I’d make this recipe again, but perhaps omit the Sage Brown Butter and instead use dried sage while sautéing the veggies and add fresh sage at the end to make it a more healthy recipe. I enjoyed all the flavors in the recipe—the hazelnuts complement the earthiness of the mushrooms and the bitterness of the Brussels sprouts.

This is a very nice pasta combination. I’d suggest you try to find chestnut pasta rather than make your own. Depending on your preference of pasta versus vegetables, you may only need half the amount of pasta called for. I did make my own, but as nice as it was, it took a lot of time.

The mix of flavors was great, the truffle oil being nice but unnecessary. It’d go great with roasted garlic, as suggested, or if you’re into something a bit more eclectic, some minced black garlic. The sage butter really brings the whole pasta and vegetable assembly together. A great example of the whole being greater than the sum of its parts. The Parmesan, it goes without saying, tops things perfectly.

Originally published November 11, 2012


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  1. So I wanted to test this recipe for a chestnut pasta which I can make into agnolotti (stuffed pastas). I make a lot of pasta, and like the use of more yolks in the dough, but I was intrigued by the use of the chestnut “powder” vs. chestnut flour, and so I grabbed the vacuum packed variety, blitzed them up in the robot-coupe and added them to the 00 flour. Test 1 was a nice pasta with some flecks of chestnut, but not enough overall flavour for me to make the process worth it. So, in Test 2 I doubled the amount of chestnut powder and subtracted the difference from the 00 flour. The pasta turned out quite lovely if I do say so… still nice and tender but with a nice bite. The colour of the dough also becomes a deep brown like the shell of a chestnut. However. I still feel like I’m not getting enough chestnut flavour out of the dough as it stands on its own. My next attempt will be to use chestnut flour in place of 00 flour in the dough (or some combination) and introduce the use of chestnut oil into the dough (or finish the dish with it instead. or both. more research required).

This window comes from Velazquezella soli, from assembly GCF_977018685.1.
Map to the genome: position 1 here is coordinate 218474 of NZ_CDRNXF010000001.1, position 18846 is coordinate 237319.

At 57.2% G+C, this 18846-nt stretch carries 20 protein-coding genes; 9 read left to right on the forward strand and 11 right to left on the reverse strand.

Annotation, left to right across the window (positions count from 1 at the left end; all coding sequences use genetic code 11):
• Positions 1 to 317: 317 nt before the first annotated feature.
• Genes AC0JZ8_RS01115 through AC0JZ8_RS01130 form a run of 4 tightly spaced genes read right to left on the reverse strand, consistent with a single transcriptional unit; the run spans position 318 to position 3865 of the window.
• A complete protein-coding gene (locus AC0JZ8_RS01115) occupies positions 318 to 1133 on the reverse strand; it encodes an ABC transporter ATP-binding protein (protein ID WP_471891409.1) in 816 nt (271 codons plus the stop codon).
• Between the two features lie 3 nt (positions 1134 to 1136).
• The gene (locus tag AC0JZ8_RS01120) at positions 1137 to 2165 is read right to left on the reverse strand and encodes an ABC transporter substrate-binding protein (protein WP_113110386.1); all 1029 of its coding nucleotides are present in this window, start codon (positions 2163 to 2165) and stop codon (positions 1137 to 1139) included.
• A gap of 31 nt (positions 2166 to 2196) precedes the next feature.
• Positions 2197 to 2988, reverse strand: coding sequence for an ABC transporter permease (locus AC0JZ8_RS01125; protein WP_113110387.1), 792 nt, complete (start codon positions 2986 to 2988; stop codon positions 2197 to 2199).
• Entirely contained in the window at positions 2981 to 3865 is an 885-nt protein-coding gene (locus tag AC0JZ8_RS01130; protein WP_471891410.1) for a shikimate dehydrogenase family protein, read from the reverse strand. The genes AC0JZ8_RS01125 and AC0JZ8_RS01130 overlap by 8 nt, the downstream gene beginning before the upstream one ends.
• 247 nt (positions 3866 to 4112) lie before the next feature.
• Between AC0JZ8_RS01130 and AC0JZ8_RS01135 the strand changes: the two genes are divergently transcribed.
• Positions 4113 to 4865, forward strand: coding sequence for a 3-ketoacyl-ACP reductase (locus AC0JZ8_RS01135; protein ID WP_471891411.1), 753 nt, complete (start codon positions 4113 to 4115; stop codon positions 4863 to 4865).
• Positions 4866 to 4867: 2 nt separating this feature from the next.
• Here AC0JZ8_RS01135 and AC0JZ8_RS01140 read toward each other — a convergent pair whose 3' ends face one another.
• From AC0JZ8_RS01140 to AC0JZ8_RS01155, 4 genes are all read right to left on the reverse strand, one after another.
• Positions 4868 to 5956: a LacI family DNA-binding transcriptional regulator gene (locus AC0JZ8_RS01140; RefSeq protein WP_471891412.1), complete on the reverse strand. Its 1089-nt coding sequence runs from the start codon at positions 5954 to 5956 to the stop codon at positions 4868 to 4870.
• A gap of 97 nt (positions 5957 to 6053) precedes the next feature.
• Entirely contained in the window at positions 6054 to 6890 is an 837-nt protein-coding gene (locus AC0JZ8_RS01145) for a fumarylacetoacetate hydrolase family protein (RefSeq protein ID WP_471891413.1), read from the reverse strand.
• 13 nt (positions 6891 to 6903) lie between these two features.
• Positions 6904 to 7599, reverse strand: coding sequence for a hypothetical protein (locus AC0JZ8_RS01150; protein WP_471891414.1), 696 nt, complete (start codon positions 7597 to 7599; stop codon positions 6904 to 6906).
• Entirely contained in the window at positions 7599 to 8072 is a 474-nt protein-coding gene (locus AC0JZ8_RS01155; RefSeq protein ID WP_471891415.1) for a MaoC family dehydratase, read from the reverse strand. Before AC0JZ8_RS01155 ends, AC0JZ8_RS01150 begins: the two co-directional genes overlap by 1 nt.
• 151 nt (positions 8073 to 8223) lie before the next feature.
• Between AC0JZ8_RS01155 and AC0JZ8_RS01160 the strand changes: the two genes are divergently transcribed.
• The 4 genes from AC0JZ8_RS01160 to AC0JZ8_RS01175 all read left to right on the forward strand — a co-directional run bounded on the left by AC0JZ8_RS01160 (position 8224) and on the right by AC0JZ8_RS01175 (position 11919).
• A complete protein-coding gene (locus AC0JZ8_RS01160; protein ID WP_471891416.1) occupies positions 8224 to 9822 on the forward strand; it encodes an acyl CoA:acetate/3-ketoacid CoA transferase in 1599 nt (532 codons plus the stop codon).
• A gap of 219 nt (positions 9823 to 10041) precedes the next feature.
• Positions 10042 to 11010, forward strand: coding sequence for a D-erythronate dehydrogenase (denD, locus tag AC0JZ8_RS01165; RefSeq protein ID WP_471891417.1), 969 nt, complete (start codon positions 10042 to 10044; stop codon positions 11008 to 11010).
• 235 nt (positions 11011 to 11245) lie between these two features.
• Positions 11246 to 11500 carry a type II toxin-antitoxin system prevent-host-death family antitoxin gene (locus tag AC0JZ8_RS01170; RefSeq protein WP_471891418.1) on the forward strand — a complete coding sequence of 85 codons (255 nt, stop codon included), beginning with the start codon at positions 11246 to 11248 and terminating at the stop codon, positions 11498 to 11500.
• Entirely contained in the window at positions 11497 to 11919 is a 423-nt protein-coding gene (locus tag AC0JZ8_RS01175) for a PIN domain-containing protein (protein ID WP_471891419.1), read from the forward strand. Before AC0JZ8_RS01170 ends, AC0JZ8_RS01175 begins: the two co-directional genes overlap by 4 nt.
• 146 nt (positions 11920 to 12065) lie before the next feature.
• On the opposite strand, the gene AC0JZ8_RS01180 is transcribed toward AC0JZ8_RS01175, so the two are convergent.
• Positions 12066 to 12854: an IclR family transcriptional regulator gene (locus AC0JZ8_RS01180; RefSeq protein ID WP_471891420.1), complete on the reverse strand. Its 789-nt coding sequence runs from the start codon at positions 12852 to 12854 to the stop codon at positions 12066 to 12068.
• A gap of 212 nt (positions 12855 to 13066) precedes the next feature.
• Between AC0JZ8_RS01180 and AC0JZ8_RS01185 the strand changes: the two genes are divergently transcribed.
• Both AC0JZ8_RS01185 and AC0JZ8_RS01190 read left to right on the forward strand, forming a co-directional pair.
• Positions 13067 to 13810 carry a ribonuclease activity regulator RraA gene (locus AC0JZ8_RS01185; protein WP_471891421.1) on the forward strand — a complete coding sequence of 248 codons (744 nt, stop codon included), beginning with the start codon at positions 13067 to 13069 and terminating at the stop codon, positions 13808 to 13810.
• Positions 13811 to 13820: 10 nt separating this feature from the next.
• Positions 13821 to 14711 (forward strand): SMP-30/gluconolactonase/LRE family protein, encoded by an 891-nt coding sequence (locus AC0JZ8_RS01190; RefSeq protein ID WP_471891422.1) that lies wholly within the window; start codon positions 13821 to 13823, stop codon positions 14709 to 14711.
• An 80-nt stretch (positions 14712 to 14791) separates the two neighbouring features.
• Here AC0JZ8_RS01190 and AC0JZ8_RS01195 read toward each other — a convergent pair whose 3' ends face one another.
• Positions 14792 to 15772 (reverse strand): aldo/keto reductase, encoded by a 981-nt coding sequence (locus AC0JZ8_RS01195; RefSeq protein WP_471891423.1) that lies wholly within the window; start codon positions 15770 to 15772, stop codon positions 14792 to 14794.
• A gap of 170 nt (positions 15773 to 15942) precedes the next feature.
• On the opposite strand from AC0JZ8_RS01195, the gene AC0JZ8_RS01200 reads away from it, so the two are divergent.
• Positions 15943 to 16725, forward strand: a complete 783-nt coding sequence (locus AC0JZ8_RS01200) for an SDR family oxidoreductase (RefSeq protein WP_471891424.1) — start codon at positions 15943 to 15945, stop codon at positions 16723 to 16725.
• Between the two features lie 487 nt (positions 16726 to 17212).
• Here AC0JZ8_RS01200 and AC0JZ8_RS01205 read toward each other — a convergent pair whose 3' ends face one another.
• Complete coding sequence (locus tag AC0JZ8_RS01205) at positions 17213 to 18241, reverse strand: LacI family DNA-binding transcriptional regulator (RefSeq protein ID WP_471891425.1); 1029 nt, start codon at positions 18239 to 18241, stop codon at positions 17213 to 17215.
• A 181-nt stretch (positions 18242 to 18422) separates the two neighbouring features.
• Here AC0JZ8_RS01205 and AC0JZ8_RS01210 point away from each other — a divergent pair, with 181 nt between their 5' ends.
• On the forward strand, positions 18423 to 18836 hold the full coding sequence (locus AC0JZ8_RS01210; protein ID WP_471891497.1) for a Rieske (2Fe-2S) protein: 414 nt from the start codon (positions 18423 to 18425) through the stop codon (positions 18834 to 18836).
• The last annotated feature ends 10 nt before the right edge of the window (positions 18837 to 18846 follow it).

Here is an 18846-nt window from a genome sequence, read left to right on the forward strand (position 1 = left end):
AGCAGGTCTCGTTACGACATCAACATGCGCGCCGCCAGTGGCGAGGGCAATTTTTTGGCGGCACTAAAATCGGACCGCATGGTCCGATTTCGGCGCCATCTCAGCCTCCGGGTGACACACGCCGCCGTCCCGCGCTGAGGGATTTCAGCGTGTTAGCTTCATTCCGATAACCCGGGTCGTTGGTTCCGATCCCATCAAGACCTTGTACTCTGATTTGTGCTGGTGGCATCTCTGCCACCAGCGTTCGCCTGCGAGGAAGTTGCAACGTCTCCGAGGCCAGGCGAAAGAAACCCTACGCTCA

1. md, that’s clever in concept, although we worry that the proper proportion of dry to wet in the pasta dough would be thrown off by the missing moisture that comes from freshly ground chestnuts. Of course, you could try to compensate for this, although since we haven’t tried it ourselves, we’re hesitant to suggest it. If you do give this a whirl, kindly let us know how it goes.

    2. Hi MD, I think that chestnut flour could be a nice addition but you may need to compensate for the lack of liquid. As we tested the recipe with chestnuts, not flour, you may need to play around with proportions until you get a nice dough consistency. Let us know how it turns out.